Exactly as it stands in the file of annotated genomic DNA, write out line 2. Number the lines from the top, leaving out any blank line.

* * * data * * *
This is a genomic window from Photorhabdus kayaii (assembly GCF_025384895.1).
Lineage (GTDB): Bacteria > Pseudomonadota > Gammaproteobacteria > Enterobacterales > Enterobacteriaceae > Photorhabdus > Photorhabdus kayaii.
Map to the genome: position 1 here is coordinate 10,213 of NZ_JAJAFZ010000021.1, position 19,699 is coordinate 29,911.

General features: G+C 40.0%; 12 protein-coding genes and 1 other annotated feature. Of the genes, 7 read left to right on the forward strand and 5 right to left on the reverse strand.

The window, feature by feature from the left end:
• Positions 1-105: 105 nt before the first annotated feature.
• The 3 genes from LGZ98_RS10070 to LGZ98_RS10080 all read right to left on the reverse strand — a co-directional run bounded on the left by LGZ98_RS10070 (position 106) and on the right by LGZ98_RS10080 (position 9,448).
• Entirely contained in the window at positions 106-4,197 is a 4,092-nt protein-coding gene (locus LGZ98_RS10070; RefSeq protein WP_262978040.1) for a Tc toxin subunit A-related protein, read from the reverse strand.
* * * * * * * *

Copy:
Lineage (GTDB): Bacteria > Pseudomonadota > Gammaproteobacteria > Enterobacterales > Enterobacteriaceae > Photorhabdus > Photorhabdus kayaii.